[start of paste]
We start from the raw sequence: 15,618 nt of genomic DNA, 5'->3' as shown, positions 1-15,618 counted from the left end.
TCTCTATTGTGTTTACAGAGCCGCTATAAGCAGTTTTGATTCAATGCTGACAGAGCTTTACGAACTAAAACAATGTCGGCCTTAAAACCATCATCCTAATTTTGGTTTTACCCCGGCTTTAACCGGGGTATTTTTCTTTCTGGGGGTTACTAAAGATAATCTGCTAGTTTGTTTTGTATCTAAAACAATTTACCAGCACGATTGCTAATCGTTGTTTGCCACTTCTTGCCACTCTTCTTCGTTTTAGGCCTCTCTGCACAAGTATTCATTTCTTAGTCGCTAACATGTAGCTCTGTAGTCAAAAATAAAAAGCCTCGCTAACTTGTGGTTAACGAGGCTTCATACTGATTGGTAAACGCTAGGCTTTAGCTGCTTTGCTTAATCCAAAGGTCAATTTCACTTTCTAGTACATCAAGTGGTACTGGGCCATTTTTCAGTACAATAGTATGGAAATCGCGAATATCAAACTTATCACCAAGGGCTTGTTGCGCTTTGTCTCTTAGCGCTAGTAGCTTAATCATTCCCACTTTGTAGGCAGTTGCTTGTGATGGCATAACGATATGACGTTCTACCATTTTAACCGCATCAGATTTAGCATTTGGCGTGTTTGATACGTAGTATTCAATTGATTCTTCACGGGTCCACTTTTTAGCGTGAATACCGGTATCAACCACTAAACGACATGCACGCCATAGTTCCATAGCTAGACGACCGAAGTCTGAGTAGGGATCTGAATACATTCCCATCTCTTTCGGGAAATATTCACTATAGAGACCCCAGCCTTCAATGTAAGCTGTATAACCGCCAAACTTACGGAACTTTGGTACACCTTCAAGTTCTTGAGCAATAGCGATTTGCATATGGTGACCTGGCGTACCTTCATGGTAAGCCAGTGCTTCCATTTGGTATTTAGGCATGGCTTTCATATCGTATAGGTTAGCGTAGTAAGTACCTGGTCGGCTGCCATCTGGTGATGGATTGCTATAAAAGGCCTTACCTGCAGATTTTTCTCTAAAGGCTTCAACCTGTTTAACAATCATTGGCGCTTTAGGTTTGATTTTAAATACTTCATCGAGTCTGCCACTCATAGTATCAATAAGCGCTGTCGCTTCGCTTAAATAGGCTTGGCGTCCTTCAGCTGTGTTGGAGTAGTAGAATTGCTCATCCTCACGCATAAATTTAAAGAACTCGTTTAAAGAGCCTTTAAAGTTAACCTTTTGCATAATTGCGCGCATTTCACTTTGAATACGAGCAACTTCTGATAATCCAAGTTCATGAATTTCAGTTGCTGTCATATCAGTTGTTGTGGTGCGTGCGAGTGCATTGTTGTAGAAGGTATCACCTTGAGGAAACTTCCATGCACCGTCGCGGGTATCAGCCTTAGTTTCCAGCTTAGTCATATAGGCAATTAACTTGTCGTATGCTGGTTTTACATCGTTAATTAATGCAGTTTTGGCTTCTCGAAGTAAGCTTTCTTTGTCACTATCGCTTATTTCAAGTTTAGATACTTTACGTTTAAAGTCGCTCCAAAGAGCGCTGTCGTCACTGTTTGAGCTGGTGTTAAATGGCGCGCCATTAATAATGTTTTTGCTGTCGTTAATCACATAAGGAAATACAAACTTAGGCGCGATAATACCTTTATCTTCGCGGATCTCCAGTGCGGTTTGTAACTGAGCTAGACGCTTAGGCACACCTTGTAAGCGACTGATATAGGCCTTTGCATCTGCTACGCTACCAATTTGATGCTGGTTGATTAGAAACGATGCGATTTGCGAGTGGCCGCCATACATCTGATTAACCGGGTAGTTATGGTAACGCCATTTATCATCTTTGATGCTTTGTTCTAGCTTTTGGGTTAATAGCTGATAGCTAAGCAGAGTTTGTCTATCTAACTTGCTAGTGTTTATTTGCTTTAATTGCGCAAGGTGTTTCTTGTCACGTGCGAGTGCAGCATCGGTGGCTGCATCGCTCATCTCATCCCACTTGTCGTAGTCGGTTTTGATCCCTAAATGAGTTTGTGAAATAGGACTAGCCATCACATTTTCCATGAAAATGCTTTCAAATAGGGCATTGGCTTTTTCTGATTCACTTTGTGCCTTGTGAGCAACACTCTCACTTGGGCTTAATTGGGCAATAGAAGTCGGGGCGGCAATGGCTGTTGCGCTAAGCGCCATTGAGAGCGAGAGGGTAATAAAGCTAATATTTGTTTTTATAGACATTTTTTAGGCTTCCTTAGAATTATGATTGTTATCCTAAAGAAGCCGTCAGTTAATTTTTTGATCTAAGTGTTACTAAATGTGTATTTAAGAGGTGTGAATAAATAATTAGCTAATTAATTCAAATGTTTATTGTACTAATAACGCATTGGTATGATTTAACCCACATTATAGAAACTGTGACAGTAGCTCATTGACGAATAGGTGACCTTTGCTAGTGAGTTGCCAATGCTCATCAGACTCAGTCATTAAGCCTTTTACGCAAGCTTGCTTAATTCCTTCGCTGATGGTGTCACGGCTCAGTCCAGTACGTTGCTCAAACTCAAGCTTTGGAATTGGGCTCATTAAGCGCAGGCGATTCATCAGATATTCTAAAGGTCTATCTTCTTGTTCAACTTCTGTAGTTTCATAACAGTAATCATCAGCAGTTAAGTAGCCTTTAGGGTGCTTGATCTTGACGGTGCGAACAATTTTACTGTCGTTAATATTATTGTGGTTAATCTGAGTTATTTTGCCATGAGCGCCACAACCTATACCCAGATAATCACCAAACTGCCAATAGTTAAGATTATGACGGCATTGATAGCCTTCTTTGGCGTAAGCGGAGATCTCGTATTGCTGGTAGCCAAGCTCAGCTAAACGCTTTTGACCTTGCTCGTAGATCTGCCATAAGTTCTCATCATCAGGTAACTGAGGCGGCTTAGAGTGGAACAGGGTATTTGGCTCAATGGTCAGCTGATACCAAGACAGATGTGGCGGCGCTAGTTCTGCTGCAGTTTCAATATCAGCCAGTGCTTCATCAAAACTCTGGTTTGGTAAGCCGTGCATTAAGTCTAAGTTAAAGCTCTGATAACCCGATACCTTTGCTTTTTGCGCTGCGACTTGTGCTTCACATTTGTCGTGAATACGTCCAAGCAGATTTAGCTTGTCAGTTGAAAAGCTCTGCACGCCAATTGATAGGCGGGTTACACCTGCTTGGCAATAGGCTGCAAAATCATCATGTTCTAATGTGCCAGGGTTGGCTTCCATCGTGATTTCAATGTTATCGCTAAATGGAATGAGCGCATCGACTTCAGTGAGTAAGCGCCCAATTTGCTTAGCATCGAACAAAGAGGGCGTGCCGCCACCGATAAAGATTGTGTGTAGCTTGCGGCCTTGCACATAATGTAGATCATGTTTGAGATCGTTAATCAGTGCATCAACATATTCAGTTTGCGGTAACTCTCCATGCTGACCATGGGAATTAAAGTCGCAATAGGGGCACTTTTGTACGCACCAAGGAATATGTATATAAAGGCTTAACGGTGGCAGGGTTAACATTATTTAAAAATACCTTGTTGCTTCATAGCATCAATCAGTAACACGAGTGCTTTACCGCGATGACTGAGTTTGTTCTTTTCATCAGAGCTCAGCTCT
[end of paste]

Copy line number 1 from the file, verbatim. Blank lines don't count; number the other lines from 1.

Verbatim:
We start from the raw sequence: 15,618 nt of genomic DNA, 5'->3' as shown, positions 1-15,618 counted from the left end.